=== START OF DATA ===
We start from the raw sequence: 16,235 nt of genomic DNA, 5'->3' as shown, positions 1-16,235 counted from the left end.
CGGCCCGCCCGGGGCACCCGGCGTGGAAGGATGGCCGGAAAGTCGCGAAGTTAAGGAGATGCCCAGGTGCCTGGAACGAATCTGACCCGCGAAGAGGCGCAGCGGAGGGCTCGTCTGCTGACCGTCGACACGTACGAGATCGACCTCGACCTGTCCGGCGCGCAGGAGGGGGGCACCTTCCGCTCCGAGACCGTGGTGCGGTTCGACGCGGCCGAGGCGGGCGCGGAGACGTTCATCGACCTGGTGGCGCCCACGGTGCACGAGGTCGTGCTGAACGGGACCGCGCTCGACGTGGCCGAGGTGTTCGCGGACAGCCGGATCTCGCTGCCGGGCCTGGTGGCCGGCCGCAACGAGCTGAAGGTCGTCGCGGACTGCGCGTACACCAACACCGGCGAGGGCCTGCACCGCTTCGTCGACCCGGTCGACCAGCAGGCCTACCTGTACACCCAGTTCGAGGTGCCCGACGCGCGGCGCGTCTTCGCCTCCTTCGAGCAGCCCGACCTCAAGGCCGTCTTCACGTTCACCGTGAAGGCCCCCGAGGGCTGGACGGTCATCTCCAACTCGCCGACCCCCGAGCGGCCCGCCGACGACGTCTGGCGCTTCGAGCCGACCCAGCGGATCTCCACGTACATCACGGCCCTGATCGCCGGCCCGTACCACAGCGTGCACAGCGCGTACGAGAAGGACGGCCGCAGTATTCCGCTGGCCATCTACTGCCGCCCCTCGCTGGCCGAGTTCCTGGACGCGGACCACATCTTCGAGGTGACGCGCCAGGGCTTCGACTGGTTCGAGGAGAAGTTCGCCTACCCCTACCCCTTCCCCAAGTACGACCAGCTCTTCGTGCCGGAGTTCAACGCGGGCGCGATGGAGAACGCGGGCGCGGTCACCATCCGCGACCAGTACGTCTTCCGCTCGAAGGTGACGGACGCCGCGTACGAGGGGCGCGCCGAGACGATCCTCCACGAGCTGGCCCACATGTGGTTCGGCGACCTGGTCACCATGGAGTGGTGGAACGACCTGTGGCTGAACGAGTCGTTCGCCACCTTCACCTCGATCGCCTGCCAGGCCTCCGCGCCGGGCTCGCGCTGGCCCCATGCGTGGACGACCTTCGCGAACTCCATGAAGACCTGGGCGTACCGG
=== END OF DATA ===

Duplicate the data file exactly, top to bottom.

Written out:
We start from the raw sequence: 16,235 nt of genomic DNA, 5'->3' as shown, positions 1-16,235 counted from the left end.
CGGCCCGCCCGGGGCACCCGGCGTGGAAGGATGGCCGGAAAGTCGCGAAGTTAAGGAGATGCCCAGGTGCCTGGAACGAATCTGACCCGCGAAGAGGCGCAGCGGAGGGCTCGTCTGCTGACCGTCGACACGTACGAGATCGACCTCGACCTGTCCGGCGCGCAGGAGGGGGGCACCTTCCGCTCCGAGACCGTGGTGCGGTTCGACGCGGCCGAGGCGGGCGCGGAGACGTTCATCGACCTGGTGGCGCCCACGGTGCACGAGGTCGTGCTGAACGGGACCGCGCTCGACGTGGCCGAGGTGTTCGCGGACAGCCGGATCTCGCTGCCGGGCCTGGTGGCCGGCCGCAACGAGCTGAAGGTCGTCGCGGACTGCGCGTACACCAACACCGGCGAGGGCCTGCACCGCTTCGTCGACCCGGTCGACCAGCAGGCCTACCTGTACACCCAGTTCGAGGTGCCCGACGCGCGGCGCGTCTTCGCCTCCTTCGAGCAGCCCGACCTCAAGGCCGTCTTCACGTTCACCGTGAAGGCCCCCGAGGGCTGGACGGTCATCTCCAACTCGCCGACCCCCGAGCGGCCCGCCGACGACGTCTGGCGCTTCGAGCCGACCCAGCGGATCTCCACGTACATCACGGCCCTGATCGCCGGCCCGTACCACAGCGTGCACAGCGCGTACGAGAAGGACGGCCGCAGTATTCCGCTGGCCATCTACTGCCGCCCCTCGCTGGCCGAGTTCCTGGACGCGGACCACATCTTCGAGGTGACGCGCCAGGGCTTCGACTGGTTCGAGGAGAAGTTCGCCTACCCCTACCCCTTCCCCAAGTACGACCAGCTCTTCGTGCCGGAGTTCAACGCGGGCGCGATGGAGAACGCGGGCGCGGTCACCATCCGCGACCAGTACGTCTTCCGCTCGAAGGTGACGGACGCCGCGTACGAGGGGCGCGCCGAGACGATCCTCCACGAGCTGGCCCACATGTGGTTCGGCGACCTGGTCACCATGGAGTGGTGGAACGACCTGTGGCTGAACGAGTCGTTCGCCACCTTCACCTCGATCGCCTGCCAGGCCTCCGCGCCGGGCTCGCGCTGGCCCCATGCGTGGACGACCTTCGCGAACTCCATGAAGACCTGGGCGTACCGG